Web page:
Notice in all of these pictures, the tanks are completely out of whack… Even though the trim on the first 2 photos is ok, the tank position is just horrible!  This happens because as Aluminum tanks empty, they tend to become more buoyant so tanks need to be repositioned to prevent looking like this.  Also, in some, you will notice horrible hose routing due to improper regulators, and improper hose lengths.

 

Now let’s look at some good examples of proper sidemounting techniques.

sidmeount instructor sidmeount instructor good sidemount

 

If you notice on all 3 of these pictures, tanks are in-line with the body, hoses are properly routed, valves are pointing inwards and first stages are protected by the diver’s body. This creates a neat, streamlined configuration.  Mind you, all 3 of the photo subjects are experienced cave and sidemount instructors.

 

So what is the best sidemount rig for me?

There are many sidemount harnesses and wings. Some are manufactured by very large equipment manufacturers, and some divers choose to make their own rigs. Some of the most notable commercially available systems are the Razor Harness, the Ultimate SM Harness, the XDeep (in its Classic, Rec and Tec variants), Apeks WTX-25, Hollis SMS50 and the UTD Z-System.  These are all sidemount specific rigs that are proven and tested.

Then we have several other rigs that are not sidemount specific such as the Hollis SMS (75 &100 variants), DiveRite Nomad (several variants) amongst others. .

There are several differences between these systems. For starters, most SM specific rigs use harnesses that are custom sized and wings that provide lift only in places where lift needs to be provided. They have no extra rings, clips, or unneeded accessories (there are exceptions though), whereas multi-use rigs can be used for sm, single tank backmount or double tank backmount. They have massive wings, loads of extra stuff that is really not needed in most sidemount diving scenarios. They can also be quite cumbersome and large. Especially if you are diving with Aluminum tanks  (as is the case with most tropical diving destinations).  Not to say that they don’t have a purpose and a use with steel tanks for example (but even that can be done with SM specific rigs like the Razor and Xdeep Tech).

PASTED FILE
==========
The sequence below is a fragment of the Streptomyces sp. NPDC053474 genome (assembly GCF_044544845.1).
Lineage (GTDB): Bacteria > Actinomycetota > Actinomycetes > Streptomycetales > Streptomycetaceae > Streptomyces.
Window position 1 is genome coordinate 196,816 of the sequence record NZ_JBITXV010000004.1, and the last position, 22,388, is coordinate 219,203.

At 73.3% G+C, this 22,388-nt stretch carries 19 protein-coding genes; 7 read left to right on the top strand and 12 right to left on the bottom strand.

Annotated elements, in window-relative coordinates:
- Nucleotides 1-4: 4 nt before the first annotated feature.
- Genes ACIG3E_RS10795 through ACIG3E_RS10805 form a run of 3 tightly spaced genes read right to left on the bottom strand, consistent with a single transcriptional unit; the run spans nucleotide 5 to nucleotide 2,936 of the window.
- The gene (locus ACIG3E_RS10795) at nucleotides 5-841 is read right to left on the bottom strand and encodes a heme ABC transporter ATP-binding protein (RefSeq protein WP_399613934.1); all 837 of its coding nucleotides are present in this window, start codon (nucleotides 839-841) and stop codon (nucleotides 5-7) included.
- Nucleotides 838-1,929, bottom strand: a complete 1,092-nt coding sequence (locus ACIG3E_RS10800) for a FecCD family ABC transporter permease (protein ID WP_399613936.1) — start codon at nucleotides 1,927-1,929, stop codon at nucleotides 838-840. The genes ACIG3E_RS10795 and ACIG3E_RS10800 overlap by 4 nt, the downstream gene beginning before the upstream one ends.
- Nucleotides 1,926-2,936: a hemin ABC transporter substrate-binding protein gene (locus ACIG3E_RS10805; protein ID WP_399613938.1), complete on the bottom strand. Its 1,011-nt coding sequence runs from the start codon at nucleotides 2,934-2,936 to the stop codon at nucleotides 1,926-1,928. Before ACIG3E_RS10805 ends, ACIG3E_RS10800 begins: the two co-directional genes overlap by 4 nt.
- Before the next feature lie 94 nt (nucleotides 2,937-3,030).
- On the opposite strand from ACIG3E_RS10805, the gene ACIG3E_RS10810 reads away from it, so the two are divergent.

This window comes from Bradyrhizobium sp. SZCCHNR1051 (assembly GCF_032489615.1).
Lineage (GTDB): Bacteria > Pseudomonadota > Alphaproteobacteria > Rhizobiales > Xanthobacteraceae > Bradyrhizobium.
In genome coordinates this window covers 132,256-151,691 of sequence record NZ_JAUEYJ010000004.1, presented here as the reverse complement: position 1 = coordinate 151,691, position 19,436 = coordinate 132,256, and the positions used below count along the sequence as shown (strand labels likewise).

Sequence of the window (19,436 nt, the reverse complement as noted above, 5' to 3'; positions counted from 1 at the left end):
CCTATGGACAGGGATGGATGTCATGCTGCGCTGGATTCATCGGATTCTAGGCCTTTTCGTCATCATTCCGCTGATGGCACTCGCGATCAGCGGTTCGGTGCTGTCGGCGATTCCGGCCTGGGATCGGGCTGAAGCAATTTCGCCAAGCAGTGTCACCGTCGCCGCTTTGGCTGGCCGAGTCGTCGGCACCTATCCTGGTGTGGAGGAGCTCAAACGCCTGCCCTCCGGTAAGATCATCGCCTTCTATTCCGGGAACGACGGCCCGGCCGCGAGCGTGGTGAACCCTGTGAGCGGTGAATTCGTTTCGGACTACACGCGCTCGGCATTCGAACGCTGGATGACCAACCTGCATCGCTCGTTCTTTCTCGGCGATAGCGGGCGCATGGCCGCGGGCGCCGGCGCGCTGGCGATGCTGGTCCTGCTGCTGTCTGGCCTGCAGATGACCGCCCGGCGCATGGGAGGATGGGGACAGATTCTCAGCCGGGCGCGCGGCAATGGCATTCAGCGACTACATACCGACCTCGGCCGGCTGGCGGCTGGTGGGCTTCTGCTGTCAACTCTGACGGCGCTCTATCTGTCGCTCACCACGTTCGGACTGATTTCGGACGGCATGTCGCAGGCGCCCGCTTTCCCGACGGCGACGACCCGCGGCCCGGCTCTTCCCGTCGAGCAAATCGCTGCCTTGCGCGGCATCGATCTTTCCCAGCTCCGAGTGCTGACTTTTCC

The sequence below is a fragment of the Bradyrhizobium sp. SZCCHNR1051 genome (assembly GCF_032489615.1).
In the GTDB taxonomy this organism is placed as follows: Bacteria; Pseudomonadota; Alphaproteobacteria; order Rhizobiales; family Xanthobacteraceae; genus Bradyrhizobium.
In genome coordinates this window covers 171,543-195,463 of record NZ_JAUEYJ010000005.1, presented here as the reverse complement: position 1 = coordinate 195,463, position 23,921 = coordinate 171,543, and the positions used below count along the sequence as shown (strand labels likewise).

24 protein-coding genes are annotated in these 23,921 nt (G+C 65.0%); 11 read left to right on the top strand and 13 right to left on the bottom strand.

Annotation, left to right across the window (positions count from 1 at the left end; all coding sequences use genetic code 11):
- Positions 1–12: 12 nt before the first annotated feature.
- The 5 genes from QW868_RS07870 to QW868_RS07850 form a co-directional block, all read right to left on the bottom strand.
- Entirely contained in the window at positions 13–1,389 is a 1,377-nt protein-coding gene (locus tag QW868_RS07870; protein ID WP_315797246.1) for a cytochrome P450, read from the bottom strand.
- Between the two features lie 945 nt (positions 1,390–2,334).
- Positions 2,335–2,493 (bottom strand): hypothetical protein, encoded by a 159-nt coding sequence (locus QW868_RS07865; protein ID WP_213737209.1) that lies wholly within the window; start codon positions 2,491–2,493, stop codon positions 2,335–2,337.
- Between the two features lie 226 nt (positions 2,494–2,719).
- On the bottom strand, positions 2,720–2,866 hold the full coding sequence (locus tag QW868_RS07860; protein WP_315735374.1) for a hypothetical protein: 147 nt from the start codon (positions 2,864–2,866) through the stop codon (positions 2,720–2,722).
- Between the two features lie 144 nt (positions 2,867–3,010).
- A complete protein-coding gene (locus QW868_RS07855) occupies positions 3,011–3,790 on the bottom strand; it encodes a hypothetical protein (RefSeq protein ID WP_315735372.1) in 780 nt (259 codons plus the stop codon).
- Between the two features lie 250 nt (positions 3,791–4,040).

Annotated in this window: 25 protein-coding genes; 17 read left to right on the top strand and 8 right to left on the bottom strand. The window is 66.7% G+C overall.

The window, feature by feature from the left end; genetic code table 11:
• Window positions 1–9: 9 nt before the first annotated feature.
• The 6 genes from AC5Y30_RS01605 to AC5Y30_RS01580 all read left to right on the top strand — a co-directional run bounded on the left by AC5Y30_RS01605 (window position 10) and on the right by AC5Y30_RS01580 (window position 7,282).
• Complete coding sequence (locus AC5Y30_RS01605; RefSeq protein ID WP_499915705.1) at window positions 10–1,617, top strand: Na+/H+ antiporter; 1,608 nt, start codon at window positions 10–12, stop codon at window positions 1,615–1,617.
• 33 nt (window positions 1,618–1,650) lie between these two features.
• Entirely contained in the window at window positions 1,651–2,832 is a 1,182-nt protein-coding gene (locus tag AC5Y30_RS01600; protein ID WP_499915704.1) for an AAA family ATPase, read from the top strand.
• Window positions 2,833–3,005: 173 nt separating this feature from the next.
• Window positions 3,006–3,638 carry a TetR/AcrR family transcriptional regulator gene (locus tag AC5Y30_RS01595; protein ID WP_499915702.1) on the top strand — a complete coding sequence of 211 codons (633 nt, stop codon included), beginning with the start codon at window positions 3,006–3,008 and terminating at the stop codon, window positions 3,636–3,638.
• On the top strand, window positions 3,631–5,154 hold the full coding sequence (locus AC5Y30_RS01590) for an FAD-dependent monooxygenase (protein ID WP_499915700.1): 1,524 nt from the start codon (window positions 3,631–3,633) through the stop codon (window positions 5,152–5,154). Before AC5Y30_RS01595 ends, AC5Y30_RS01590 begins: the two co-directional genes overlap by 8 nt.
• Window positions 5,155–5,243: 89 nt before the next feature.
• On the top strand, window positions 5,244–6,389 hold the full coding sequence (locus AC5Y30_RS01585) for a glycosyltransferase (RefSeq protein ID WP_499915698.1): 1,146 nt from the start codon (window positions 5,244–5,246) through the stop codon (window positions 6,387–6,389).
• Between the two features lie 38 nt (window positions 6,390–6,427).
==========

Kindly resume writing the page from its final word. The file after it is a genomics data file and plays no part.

I don’t personally endorse any one brand. But I can tell you what I use (Razor SM system with Apeks DS4 regulators, and I have an Ultimate SM harness with a DECO 20lb bladder, as well as Razor harness with a UTD Z-Harness).  So it is very important that when you choose an instructor for your Sidemount Diver Course, you choose one with experience with different systems. Not just one, and that they don’t just advocate one particular training system and brand of equipment.

 

It doesn’t matter if you are going to progress into techinical diving or you wish to stay completely recreational after your sidemount training. Getting proper training is the best way to ensure that you will be a well rounded sidemount diver!

 

For more information on sidemount, recreational, cave and technical diver training, visit our websites Beyond Diving- Playa del Carmen and  Cave Diving in Mexico.